Technical Comments

Response to Comment on “Ancient origins of allosteric activation in a Ser-Thr kinase”

See allHide authors and affiliations

Science  20 Nov 2020:
Vol. 370, Issue 6519, eabd0364
DOI: 10.1126/science.abd0364


Park et al. question one out of seven findings from Hadzipasic et al.: whether TPX2 allosterically regulates the oldest Aurora. We had already addressed the two concerns raised—sparse sequence sampling and not forcing the gene to the species tree—before publication. Moreover, we believe their ancestral sequence reconstruction would be consistent with a nonallosteric common ancestor, and we show large sequence differences caused by species tree–enforced gene trees.

The key findings in Hadzipasic et al. (1) are that (i) autophosphorylation is the ancient allosteric regulation for Aurora kinases; (ii) a gradual increase in allosteric activation took place during the holozoan evolution; (iii) an allosteric network in Aurora exists that, when mutated, alters allosteric activity; (iv) allosteric activation by TPX2 is entirely encoded in the kinase; (v) the interface between Aurora and TPX2 is co-conserved; (vi) evolution of specificity in signaling happens on binding affinity; and (vii) the oldest ancestral Aurora is not allosterically activated by TPX2.

The comment by Park et al. (2) questions only the seventh finding, on the basis of differences in the computation of ancestral sequence reconstruction (ASR). Notably, even though the ASR calculations differ, we believe the outcome is consistent with, rather than contradicting, the finding. The two concerns raised are (i) the small number of modern sequences used in the ASR calculations and (ii) the mismatch between the gene tree and the species tree. We had these same concerns and extensively investigated both points before publication:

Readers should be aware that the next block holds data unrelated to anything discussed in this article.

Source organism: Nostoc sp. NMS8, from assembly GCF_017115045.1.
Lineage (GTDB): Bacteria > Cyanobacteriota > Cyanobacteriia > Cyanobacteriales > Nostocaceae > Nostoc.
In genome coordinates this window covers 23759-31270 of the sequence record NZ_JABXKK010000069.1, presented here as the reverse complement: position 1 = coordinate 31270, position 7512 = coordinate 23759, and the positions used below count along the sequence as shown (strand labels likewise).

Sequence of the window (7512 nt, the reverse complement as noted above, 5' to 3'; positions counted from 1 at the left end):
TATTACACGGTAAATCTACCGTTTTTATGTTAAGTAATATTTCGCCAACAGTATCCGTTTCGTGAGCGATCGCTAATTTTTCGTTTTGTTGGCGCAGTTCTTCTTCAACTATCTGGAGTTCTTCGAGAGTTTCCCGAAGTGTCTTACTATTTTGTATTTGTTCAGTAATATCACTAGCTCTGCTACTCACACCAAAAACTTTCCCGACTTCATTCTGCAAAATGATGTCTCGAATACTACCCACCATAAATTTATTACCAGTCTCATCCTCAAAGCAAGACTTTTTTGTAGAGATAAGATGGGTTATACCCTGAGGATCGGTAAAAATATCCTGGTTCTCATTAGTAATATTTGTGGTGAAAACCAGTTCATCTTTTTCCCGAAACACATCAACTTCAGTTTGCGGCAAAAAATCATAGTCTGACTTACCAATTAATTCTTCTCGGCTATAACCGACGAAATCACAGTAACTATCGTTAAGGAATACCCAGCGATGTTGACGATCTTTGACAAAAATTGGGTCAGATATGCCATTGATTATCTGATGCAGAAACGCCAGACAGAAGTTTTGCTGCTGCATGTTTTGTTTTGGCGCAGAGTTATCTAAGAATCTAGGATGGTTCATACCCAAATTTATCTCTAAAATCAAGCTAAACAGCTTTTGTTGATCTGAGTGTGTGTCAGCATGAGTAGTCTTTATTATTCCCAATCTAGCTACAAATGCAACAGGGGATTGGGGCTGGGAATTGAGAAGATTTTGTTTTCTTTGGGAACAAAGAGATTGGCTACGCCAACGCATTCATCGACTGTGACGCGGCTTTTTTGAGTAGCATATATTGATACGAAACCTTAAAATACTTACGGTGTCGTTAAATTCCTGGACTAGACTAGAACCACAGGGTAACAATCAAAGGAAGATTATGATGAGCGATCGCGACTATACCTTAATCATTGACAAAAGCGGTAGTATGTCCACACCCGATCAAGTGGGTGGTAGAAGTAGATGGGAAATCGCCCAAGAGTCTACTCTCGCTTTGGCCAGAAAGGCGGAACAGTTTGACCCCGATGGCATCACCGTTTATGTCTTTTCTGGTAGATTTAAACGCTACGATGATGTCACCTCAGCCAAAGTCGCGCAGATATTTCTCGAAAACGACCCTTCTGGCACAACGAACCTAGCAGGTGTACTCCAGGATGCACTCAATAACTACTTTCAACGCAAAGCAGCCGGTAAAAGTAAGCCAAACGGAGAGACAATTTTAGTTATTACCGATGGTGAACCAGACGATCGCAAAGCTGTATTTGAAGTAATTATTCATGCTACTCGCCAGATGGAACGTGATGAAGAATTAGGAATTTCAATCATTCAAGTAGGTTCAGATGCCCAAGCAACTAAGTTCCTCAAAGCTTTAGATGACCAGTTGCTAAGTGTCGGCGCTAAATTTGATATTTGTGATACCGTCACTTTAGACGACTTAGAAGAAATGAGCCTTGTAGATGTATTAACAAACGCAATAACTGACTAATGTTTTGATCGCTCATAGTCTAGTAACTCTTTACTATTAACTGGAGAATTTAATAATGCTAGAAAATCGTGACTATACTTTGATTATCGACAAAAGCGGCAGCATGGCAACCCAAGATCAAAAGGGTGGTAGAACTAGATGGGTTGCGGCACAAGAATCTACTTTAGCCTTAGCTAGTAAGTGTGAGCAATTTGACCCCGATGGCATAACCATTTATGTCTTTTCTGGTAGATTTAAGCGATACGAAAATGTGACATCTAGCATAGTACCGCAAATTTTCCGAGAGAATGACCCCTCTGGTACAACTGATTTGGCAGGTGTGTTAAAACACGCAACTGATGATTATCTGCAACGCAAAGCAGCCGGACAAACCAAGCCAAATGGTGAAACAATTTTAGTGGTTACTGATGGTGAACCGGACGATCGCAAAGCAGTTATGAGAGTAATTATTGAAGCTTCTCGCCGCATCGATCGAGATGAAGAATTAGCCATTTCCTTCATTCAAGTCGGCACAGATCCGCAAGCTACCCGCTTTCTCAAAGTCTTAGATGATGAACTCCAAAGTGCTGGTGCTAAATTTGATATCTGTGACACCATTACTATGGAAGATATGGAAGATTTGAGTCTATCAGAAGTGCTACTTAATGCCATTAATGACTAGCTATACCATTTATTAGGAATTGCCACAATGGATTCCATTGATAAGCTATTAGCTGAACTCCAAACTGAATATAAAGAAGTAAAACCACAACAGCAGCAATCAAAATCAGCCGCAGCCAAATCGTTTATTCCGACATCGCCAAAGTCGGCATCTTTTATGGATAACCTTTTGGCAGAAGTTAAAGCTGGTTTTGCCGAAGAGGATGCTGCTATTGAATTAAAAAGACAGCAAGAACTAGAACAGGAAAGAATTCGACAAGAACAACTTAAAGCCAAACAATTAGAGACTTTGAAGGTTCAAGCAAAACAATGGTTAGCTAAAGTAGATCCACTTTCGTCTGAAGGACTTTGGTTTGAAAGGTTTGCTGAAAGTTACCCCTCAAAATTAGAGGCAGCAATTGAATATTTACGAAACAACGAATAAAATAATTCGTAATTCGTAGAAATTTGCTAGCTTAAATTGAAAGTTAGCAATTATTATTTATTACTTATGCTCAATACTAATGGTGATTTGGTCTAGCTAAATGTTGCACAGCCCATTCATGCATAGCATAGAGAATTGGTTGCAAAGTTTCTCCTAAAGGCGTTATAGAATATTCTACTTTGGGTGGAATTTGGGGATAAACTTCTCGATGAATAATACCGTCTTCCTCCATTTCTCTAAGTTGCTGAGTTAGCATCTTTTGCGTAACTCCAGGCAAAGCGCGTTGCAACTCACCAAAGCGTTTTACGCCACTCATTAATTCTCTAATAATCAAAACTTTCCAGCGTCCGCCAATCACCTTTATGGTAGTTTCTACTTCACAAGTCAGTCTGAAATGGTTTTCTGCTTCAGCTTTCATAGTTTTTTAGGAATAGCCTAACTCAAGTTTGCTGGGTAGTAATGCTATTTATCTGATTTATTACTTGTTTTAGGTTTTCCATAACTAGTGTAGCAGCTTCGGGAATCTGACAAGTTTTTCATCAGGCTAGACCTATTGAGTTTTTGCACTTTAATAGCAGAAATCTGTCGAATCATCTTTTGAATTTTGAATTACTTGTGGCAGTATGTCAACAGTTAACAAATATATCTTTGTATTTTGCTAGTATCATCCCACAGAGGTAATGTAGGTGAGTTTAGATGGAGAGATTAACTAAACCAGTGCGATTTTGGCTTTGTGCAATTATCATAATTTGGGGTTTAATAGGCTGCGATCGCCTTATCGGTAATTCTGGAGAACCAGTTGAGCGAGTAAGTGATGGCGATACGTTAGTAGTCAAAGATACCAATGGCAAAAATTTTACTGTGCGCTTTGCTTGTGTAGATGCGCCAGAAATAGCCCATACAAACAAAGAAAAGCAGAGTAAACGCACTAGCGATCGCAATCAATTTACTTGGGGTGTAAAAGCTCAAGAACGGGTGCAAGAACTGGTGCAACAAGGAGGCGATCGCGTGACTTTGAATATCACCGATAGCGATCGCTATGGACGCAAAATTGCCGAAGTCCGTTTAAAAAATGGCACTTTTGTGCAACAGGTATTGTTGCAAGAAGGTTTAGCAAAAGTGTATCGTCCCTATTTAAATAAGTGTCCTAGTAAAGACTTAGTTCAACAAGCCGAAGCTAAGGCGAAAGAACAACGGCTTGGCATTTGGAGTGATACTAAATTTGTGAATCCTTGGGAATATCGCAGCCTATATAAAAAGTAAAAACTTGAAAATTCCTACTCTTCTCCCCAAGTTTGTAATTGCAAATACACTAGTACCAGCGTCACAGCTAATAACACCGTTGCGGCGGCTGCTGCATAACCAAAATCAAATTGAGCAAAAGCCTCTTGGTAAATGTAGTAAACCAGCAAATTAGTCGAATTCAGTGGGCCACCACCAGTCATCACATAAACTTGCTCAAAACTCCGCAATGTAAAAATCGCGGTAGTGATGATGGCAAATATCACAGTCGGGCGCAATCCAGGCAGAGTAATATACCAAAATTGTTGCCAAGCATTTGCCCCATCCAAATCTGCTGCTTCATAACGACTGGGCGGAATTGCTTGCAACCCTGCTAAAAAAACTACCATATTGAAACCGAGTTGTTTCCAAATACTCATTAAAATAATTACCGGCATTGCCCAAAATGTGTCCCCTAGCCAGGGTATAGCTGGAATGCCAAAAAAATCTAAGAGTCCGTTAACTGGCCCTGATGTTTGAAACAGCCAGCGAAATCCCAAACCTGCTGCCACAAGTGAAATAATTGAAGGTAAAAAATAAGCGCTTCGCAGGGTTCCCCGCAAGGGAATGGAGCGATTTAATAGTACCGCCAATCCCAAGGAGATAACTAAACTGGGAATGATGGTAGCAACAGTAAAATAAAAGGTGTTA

1. The reason for the original sparse sampling was the use of BALi-Phy (3) to coestimate phylogeny and alignment using Bayesian statistics, a commonly used method in the field. After the completion of several years of experiments, we tested our concerns about the smaller number of modern sequences used by repeating the computational part of ASR with more than 500 sequences using a maximum likelihood (ML) approach, very similar to (2). By then, newer software was available, and the field, including the Thornton lab, had demonstrated that ML trees are in several cases comparable in quality to Bayesian trees. Therefore, we created a ML tree with more than 500 collected sequences from Uniport with an identity cutoff of 99%. We aligned the obtained sequences with PRANK (4). We used IQ-TREE (5) to simultaneously search for a best-fit model and constructed a ML tree with rapid bootstrapping and SH-aLRT to estimate node supports. Notably, the resulting tree contained the same general topology as in our Bayes-based tree (Fig. 1) with robust support at the relevant nodes. We did not include this additional analysis in the supplementary materials because of the agreement with the original tree and ancestors and because all experiments were performed on the original ancestors. We shared this information, including Fig. 1, with Park et al. before they submitted their Comment to Science.